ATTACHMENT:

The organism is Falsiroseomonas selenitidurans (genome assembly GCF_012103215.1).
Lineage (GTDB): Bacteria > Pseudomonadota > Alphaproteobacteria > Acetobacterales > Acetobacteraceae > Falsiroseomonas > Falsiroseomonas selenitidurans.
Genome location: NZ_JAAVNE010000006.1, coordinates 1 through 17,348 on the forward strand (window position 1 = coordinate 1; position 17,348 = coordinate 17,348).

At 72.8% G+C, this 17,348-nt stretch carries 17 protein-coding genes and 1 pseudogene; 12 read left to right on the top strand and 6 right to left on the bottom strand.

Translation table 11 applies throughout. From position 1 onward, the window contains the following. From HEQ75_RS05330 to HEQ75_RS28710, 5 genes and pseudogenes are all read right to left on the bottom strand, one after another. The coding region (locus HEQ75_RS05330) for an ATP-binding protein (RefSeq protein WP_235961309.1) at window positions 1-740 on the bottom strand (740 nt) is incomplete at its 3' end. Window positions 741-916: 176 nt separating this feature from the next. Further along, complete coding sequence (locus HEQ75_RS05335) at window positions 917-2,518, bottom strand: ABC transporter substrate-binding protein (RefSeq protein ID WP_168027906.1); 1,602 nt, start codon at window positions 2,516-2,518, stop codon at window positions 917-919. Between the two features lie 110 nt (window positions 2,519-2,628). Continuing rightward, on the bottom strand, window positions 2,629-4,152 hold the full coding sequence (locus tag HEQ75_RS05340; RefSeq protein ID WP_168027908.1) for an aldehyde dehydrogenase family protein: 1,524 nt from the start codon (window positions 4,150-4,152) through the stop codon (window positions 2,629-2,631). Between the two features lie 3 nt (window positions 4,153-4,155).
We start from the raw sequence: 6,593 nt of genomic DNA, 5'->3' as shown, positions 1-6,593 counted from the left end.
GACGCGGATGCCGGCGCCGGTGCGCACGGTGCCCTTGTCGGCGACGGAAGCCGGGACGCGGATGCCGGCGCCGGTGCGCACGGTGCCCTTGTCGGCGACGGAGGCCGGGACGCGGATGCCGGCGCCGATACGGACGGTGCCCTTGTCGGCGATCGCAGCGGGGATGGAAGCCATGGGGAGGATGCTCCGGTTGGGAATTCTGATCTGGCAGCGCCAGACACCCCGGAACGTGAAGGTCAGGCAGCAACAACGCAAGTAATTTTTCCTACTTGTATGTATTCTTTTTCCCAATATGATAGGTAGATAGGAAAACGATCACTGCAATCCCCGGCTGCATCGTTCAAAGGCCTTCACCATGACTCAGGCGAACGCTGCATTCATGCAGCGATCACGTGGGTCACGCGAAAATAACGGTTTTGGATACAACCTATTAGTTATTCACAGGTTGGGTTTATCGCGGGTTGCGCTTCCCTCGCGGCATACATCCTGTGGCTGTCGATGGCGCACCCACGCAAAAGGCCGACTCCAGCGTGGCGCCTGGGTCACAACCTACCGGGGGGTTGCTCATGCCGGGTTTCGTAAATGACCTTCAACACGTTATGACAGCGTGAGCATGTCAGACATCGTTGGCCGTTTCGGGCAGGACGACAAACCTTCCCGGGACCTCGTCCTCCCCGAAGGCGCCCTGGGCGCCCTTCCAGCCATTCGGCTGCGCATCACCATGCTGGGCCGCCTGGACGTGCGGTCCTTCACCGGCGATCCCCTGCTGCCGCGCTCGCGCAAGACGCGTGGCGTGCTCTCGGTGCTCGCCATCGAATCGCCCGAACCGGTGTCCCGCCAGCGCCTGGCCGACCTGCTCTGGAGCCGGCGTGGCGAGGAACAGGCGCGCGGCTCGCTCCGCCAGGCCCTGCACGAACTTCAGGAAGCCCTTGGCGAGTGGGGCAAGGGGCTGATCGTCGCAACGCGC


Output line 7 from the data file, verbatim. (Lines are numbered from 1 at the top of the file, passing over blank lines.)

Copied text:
GACGCGGATGCCGGCGCCGGTGCGCACGGTGCCCTTGTCGGCGACGGAAGCCGGGACGCGGATGCCGGCGCCGGTGCGCACGGTGCCCTTGTCGGCGACGGAGGCCGGGACGCGGATGCCGGCGCCGATACGGACGGTGCCCTTGTCGGCGATCGCAGCGGGGATGGAAGCCATGGGGAGGATGCTCCGGTTGGGAATTCTGATCTGGCAGCGCCAGACACCCCGGAACGTGAAGGTCAGGCAGCAACAACGCAAGTAATTTTTCCTACTTGTATGTATTCTTTTTCCCAATATGATAGGTAGATAGGAAAACGATCACTGCAATCCCCGGCTGCATCGTTCAAAGGCCTTCACCATGACTCAGGCGAACGCTGCATTCATGCAGCGATCACGTGGGTCACGCGAAAATAACGGTTTTGGATACAACCTATTAGTTATTCACAGGTTGGGTTTATCGCGGGTTGCGCTTCCCTCGCGGCATACATCCTGTGGCTGTCGATGGCGCACCCACGCAAAAGGCCGACTCCAGCGTGGCGCCTGGGTCACAACCTACCGGGGGGTTGCTCATGCCGGGTTTCGTAAATGACCTTCAACACGTTATGACAGCGTGAGCATGTCAGACATCGTTGGCCGTTTCGGGCAGGACGACAAACCTTCCCGGGACCTCGTCCTCCCCGAAGGCGCCCTGGGCGCCCTTCCAGCCATTCGGCTGCGCATCACCATGCTGGGCCGCCTGGACGTGCGGTCCTTCACCGGCGATCCCCTGCTGCCGCGCTCGCGCAAGACGCGTGGCGTGCTCTCGGTGCTCGCCATCGAATCGCCCGAACCGGTGTCCCGCCAGCGCCTGGCCGACCTGCTCTGGAGCCGGCGTGGCGAGGAACAGGCGCGCGGCTCGCTCCGCCAGGCCCTGCACGAACTTCAGGAAGCCCTTGGCGAGTGGGGCAAGGGGCTGATCGTCGCAACGCGC